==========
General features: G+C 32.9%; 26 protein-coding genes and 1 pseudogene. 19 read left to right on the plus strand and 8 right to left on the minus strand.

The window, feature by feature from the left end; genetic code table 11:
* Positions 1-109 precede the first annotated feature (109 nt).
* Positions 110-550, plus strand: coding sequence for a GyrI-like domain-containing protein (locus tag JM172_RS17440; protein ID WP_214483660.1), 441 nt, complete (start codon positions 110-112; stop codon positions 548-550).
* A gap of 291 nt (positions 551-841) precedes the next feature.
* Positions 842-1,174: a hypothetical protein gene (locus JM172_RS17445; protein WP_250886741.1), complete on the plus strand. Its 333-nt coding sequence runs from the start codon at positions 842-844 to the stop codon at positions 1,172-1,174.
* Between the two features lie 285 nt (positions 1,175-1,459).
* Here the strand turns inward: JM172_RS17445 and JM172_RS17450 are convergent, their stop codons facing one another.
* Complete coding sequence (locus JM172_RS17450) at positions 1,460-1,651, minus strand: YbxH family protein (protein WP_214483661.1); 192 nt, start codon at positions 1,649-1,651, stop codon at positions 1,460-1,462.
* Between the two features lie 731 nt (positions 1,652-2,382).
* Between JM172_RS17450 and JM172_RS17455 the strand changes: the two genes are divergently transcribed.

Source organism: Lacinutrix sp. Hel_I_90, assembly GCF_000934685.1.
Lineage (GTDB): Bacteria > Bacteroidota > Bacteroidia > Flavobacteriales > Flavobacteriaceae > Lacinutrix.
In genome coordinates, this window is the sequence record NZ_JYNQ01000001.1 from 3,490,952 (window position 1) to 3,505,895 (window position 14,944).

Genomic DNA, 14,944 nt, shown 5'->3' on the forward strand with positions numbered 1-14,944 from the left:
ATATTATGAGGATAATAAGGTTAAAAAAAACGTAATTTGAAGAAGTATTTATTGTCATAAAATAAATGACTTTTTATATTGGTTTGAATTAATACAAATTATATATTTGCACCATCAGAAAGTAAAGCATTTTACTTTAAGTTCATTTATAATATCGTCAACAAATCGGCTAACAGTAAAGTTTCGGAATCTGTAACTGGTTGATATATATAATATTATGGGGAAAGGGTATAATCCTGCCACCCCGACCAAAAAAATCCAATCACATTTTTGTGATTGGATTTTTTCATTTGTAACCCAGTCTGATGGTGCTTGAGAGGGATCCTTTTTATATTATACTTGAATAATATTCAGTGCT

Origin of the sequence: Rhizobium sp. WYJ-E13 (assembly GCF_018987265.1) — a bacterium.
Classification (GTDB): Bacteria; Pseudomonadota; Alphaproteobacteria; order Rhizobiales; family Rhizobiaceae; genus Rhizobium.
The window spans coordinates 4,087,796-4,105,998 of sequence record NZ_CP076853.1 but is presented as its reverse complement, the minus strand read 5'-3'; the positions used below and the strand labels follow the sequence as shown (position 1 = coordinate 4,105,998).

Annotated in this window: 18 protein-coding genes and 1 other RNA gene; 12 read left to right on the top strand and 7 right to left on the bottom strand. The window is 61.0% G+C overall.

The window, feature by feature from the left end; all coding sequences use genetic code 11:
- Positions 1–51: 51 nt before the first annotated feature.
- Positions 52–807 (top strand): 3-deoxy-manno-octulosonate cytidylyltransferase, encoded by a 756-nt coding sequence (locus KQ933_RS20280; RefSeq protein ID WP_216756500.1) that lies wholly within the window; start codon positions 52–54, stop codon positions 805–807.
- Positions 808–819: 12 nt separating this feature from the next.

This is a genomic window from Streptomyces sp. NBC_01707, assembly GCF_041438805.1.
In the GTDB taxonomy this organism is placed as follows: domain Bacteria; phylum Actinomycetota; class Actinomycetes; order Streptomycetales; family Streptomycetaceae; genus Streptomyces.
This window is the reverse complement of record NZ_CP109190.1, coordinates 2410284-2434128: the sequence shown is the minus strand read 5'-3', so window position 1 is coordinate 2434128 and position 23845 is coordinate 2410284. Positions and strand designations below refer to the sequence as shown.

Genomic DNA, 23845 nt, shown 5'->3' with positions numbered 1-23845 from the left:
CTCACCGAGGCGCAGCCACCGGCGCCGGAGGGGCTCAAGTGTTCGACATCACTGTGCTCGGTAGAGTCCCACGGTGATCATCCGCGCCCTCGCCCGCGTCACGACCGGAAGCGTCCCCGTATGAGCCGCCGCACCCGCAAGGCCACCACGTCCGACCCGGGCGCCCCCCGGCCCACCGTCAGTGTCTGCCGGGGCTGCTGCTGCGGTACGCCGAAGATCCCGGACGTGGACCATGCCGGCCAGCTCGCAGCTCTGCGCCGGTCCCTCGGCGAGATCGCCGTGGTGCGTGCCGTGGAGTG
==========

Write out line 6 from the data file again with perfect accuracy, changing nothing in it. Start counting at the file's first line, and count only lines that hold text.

* Positions 842-1,174: a hypothetical protein gene (locus JM172_RS17445; protein WP_250886741.1), complete on the plus strand. Its 333-nt coding sequence runs from the start codon at positions 842-844 to the stop codon at positions 1,172-1,174.